president of Chiang Mai’s SKÅL International
and owner of ‘Elephant Life Experience’, begins her presentation
at the recent Chiang Mai Friends’ group meeting.
A very different venue close to Chiang Mai Zoo provided a refreshing
change for members of the Chiang Mai Friends’ group at their recent monthly
meeting, with appreciation and much thanks to the owners of a very lovely
home and garden, who kindly opened both to a large number of both farang and
The meeting opened as usual with Duenpen Chaladlam, the group’s president,
welcoming members and special guests, who included Anchalee Kalamapijit,
president of Chiang Mai’s SKÅL International and owner of ‘Elephant Life
Experience’, the speaker for the event.
Details followed of the progress of the Edible Garden Project, with land now
generously provided by JJ Markets for this innovative cooperation between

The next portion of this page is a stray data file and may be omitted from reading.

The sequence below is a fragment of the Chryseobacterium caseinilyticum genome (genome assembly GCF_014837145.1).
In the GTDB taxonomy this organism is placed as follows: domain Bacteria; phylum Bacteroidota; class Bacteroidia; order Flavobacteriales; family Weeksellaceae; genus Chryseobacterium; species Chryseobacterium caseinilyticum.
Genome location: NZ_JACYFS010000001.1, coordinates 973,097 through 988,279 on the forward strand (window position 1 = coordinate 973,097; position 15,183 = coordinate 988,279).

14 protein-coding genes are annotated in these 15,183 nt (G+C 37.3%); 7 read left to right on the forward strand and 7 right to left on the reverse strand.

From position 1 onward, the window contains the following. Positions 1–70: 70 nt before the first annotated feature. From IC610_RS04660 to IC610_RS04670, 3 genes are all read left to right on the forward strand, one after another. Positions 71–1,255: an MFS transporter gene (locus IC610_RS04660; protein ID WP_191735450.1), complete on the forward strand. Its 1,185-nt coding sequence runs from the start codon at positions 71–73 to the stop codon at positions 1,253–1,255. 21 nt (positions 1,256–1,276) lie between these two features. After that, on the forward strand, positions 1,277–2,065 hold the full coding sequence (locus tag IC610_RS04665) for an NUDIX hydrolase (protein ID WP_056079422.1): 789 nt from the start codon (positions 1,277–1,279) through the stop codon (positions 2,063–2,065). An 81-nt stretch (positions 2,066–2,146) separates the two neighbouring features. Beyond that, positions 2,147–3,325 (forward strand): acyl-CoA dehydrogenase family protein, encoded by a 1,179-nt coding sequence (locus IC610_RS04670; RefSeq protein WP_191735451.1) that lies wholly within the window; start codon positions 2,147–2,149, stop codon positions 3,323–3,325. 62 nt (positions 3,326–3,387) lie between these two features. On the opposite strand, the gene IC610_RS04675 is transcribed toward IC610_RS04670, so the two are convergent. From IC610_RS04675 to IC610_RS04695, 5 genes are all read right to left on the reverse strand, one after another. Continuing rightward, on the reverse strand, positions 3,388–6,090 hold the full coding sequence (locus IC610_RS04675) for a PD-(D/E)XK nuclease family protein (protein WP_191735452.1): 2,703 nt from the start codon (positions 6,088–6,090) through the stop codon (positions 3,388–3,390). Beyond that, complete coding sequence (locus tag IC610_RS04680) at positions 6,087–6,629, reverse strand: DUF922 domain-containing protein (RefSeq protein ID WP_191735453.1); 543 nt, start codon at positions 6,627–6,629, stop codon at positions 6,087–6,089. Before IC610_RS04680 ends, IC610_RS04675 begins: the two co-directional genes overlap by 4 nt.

Mae Jo University, the CMF group, the municipality, JJ’s and others. Chiang
Mai Friends’ group is now looking for volunteers to help with or supervise
the project in the community. The inaugural community ‘Green and Clean’
project reported on page 4 of last week’s Chiang Mai Mail was introduced.
CMF will be mounting a presence at the following 7 similar events, all in
local Chiang Mai communities around the city.
After a delicious meal and a great deal of chat with friends, Anchalee began
her presentation with an interesting overview of the various types of
elephant camps in the province and their management. The main topic was her
‘Elephant First Aid & Medicine Box’ project, an essential contribution to
the health of mahout- owned elephants in districts and provinces a long way
from elephant medical care centres.
The first aid boxes, to be given out to all mahouts, if possible, contain